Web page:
Liberals told to build new benefits for ill, unemployed workers, docs show
OTTAWA — The Trudeau government has been given an ambitious plan for closing several gaps in the social-safety net for ill and unemployed Canadians that includes creating a new program to help those whose employment insurance or sickness benefits are about to run out.
The plan is contained in a government-commissioned report and would represent a major step for a government that has previously tweaked parental and caregiver benefits, among other so-called special EI benefits, but has yet to touch the core of employment insurance — which experts say is in desperate need of reform.
Specifically, the report recommended the government close gaps in the social safety net by creating a new program to catch those who exhaust sickness benefits but don’t qualify for a public disability pension.
The program would also help jobseekers who exhaust regular EI benefits and could be headed for provincial welfare systems.
The ideas stood out to federal officials reviewing the report, which provided a road map to modernize and close gaps in the employment insurance system and was obtained by The Canadian Press through the access to information law.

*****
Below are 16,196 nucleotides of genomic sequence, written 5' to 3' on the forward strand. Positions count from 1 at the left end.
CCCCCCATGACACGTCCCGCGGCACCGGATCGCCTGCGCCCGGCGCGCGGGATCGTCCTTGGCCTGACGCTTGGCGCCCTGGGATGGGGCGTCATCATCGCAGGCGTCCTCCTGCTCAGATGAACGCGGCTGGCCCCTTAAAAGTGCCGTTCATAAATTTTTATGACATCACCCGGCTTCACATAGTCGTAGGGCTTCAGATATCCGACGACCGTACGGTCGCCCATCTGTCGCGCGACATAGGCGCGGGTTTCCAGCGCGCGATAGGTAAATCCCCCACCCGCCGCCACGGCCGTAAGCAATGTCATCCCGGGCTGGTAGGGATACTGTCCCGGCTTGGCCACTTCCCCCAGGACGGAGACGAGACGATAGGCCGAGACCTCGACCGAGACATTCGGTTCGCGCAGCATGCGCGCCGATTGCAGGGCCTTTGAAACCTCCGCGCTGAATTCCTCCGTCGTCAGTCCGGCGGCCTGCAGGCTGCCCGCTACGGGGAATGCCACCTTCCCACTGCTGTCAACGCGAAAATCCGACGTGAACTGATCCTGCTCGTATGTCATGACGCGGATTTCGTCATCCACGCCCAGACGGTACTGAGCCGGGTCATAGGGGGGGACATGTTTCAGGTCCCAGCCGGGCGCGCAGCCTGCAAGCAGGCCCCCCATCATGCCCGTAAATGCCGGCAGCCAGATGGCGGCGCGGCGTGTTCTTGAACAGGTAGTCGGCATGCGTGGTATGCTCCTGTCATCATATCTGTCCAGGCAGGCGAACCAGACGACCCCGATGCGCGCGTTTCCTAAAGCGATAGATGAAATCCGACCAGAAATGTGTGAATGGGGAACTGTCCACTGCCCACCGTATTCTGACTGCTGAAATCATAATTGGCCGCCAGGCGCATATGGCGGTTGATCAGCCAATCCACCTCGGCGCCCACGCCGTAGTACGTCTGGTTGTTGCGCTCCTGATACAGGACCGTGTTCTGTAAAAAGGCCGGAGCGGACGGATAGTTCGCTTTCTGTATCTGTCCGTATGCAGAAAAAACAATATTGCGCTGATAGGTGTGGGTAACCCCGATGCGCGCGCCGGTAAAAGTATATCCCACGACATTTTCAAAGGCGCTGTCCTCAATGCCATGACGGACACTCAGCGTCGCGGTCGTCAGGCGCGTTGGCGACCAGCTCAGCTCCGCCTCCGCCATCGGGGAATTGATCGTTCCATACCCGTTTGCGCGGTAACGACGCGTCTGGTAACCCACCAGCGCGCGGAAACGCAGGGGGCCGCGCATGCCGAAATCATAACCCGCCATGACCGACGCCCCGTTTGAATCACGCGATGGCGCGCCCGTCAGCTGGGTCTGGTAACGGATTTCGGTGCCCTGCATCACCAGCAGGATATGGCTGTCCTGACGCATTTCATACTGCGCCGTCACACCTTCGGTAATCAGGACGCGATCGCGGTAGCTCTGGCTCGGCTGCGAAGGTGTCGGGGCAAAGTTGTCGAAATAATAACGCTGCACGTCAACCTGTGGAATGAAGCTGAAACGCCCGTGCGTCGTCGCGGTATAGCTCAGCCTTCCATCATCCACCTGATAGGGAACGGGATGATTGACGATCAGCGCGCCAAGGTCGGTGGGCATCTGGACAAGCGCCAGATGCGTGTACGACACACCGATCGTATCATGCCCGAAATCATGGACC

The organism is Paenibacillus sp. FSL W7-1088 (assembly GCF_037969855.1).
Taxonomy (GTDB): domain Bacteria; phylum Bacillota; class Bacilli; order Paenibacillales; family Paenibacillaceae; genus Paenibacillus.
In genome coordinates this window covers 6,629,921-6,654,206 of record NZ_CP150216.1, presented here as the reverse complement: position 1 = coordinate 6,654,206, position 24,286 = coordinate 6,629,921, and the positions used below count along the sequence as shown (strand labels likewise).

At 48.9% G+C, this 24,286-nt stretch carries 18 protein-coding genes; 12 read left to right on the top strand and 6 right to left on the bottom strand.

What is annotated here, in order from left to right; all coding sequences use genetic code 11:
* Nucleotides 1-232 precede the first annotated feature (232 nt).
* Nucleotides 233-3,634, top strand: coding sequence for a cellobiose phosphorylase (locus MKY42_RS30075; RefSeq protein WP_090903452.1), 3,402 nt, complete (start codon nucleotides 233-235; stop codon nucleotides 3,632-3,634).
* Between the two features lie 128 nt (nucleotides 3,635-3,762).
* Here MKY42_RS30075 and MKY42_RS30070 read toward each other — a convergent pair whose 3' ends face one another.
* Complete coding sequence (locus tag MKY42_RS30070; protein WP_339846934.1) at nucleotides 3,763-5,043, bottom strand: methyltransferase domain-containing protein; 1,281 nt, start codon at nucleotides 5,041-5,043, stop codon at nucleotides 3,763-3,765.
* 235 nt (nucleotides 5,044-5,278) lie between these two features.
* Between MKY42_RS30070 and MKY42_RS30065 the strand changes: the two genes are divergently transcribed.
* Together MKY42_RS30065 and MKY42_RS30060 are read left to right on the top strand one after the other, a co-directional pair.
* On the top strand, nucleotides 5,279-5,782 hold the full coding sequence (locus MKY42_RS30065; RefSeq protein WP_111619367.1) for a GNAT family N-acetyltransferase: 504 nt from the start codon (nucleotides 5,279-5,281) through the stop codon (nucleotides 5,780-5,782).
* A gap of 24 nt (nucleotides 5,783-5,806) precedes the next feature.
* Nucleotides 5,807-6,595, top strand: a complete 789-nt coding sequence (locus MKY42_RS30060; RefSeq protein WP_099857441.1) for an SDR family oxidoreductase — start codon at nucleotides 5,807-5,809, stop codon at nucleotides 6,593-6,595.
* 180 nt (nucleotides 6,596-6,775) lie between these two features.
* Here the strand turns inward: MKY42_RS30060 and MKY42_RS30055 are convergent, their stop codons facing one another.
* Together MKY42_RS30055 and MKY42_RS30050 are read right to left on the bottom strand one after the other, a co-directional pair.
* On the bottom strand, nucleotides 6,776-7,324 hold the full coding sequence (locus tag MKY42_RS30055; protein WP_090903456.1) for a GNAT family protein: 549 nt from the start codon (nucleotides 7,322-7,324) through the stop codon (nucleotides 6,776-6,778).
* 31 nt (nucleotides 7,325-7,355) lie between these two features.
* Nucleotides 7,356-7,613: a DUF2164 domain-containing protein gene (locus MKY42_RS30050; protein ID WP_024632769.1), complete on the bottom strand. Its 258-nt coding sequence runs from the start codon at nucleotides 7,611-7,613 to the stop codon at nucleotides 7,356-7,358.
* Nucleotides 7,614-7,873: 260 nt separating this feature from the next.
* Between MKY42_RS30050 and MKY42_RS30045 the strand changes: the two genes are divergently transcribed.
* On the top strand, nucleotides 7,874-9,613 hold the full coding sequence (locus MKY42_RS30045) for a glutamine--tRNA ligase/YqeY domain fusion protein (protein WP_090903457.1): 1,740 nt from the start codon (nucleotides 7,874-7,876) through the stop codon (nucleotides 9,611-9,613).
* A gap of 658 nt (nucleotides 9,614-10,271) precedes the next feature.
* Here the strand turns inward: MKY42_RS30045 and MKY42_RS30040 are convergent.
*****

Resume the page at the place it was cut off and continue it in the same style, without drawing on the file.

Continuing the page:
Yet while the Liberals appeared to have listen to some of the report’s other recommendations, including changing the scope and value of a benefit for the working poor and pegging the value of the child benefit to inflation, those two big ideas have remained just that — ideas.
The November 2017 report to Social Development Minister Jean-yves Duclos provided an analysis of gaps in income-support programs, which spans 61 programs in eight departments.
Those program provide money directly to individuals, excluding wage subsidies to employers, and nonrefundable tax credits.
Untangling that web of complexity is no easy task because many programs are based on a 1970s’ view of the workforce, said Kate Bezanson, a social policy expert from Brock University.